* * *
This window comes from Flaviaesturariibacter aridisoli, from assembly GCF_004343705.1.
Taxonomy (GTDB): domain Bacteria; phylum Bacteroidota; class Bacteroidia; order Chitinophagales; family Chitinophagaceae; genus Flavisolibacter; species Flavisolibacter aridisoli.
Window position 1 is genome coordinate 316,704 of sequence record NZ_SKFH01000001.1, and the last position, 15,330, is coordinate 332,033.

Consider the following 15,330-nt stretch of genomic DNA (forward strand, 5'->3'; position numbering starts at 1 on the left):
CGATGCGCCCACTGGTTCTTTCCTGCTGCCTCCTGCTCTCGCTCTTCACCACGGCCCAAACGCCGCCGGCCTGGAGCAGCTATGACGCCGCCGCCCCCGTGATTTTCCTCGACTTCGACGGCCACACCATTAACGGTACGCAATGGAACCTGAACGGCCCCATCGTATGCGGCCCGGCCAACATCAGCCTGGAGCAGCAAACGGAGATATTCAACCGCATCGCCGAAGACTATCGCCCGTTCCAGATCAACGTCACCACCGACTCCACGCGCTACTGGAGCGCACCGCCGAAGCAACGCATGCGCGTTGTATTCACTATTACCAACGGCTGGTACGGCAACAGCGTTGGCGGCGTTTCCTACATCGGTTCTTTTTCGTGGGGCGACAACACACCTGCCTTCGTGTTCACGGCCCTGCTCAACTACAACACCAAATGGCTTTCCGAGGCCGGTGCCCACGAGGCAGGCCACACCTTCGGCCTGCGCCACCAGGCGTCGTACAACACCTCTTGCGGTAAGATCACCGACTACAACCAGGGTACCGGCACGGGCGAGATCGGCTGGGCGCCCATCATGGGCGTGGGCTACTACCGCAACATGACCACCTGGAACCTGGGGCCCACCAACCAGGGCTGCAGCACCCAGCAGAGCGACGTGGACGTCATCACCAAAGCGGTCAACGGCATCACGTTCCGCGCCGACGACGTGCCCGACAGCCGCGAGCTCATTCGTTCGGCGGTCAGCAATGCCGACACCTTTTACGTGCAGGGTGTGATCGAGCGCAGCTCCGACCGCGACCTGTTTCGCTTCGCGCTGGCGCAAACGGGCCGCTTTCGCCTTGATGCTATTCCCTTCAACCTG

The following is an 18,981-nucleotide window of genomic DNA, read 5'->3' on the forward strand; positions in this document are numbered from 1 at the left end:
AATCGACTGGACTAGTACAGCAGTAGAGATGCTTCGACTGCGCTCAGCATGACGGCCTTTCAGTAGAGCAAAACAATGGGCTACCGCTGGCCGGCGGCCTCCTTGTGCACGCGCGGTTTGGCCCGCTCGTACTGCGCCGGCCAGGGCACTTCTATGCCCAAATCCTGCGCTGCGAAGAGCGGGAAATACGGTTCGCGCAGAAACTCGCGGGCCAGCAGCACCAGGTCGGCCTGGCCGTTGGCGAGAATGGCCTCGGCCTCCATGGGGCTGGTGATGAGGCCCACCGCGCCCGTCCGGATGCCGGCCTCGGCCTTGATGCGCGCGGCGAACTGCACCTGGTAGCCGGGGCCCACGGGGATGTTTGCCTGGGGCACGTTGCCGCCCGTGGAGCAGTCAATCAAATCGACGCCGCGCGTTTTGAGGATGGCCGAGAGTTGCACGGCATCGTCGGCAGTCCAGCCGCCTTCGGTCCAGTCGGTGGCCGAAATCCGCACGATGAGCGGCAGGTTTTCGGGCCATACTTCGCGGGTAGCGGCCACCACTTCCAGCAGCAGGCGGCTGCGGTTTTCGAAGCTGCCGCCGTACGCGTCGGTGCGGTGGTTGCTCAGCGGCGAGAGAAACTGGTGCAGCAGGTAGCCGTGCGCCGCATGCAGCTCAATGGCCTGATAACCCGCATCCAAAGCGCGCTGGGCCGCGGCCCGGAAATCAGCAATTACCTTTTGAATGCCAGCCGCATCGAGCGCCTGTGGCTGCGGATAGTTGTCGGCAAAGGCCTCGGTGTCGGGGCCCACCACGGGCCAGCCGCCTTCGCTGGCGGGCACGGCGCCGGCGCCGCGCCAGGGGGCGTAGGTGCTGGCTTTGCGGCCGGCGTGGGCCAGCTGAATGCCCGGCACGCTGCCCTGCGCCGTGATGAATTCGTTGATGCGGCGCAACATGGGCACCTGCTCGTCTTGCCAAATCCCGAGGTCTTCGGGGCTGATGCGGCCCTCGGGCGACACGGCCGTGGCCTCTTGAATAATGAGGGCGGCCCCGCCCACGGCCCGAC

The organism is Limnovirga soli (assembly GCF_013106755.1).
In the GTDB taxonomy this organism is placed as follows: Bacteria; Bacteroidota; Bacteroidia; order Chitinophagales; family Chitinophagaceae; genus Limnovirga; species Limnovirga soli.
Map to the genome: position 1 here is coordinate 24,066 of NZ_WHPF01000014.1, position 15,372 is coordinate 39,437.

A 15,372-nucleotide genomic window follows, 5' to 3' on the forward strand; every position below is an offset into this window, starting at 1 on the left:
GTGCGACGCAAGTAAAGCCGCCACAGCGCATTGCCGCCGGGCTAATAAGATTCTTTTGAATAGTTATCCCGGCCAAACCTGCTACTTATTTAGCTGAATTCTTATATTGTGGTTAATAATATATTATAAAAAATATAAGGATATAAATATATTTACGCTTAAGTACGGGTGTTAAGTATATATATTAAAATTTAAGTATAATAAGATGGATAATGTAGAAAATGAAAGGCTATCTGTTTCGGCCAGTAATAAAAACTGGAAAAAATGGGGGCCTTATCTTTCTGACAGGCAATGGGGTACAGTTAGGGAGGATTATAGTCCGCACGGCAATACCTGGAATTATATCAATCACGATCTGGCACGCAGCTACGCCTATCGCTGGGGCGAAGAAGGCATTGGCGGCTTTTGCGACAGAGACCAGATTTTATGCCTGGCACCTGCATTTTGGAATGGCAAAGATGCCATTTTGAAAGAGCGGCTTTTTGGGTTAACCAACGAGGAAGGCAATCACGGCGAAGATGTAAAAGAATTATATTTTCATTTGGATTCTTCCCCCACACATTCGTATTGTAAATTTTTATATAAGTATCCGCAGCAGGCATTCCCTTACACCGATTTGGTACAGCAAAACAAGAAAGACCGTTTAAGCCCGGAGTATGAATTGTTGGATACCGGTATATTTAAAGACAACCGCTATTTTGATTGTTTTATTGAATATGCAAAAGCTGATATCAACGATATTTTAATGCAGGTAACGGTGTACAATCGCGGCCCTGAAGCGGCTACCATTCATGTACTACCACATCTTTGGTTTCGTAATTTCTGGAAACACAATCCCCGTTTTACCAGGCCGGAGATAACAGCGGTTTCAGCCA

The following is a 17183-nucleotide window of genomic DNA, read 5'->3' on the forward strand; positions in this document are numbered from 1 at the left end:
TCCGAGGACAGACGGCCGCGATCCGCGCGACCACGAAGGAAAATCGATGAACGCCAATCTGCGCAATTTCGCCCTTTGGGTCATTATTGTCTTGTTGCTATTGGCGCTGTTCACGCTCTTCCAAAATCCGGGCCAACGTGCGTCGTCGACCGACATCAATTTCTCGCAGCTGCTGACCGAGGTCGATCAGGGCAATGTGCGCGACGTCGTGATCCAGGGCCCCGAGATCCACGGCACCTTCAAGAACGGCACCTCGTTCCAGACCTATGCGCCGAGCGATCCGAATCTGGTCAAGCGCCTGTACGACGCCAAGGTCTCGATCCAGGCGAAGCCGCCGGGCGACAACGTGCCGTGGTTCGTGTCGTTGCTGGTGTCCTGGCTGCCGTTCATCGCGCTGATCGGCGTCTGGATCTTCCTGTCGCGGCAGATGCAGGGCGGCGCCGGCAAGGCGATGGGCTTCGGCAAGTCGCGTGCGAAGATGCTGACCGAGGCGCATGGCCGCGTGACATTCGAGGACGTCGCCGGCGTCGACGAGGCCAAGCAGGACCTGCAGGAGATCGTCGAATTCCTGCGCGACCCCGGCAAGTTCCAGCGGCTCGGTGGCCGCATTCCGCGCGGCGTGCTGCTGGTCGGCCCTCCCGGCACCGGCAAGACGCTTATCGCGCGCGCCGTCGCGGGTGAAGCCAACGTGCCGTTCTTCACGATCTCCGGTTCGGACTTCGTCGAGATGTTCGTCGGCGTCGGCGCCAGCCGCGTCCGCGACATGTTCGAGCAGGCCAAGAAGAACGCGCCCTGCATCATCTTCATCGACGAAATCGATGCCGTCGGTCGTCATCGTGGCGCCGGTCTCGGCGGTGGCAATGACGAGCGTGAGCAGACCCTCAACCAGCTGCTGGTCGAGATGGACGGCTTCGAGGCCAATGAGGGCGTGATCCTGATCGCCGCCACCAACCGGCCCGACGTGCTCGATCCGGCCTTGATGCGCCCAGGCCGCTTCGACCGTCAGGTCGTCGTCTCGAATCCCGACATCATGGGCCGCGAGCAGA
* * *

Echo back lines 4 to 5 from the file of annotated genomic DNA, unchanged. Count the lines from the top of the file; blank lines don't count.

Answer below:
Consider the following 15,330-nt stretch of genomic DNA (forward strand, 5'->3'; position numbering starts at 1 on the left):
CGATGCGCCCACTGGTTCTTTCCTGCTGCCTCCTGCTCTCGCTCTTCACCACGGCCCAAACGCCGCCGGCCTGGAGCAGCTATGACGCCGCCGCCCCCGTGATTTTCCTCGACTTCGACGGCCACACCATTAACGGTACGCAATGGAACCTGAACGGCCCCATCGTATGCGGCCCGGCCAACATCAGCCTGGAGCAGCAAACGGAGATATTCAACCGCATCGCCGAAGACTATCGCCCGTTCCAGATCAACGTCACCACCGACTCCACGCGCTACTGGAGCGCACCGCCGAAGCAACGCATGCGCGTTGTATTCACTATTACCAACGGCTGGTACGGCAACAGCGTTGGCGGCGTTTCCTACATCGGTTCTTTTTCGTGGGGCGACAACACACCTGCCTTCGTGTTCACGGCCCTGCTCAACTACAACACCAAATGGCTTTCCGAGGCCGGTGCCCACGAGGCAGGCCACACCTTCGGCCTGCGCCACCAGGCGTCGTACAACACCTCTTGCGGTAAGATCACCGACTACAACCAGGGTACCGGCACGGGCGAGATCGGCTGGGCGCCCATCATGGGCGTGGGCTACTACCGCAACATGACCACCTGGAACCTGGGGCCCACCAACCAGGGCTGCAGCACCCAGCAGAGCGACGTGGACGTCATCACCAAAGCGGTCAACGGCATCACGTTCCGCGCCGACGACGTGCCCGACAGCCGCGAGCTCATTCGTTCGGCGGTCAGCAATGCCGACACCTTTTACGTGCAGGGTGTGATCGAGCGCAGCTCCGACCGCGACCTGTTTCGCTTCGCGCTGGCGCAAACGGGCCGCTTTCGCCTTGATGCTATTCCCTTCAACCTG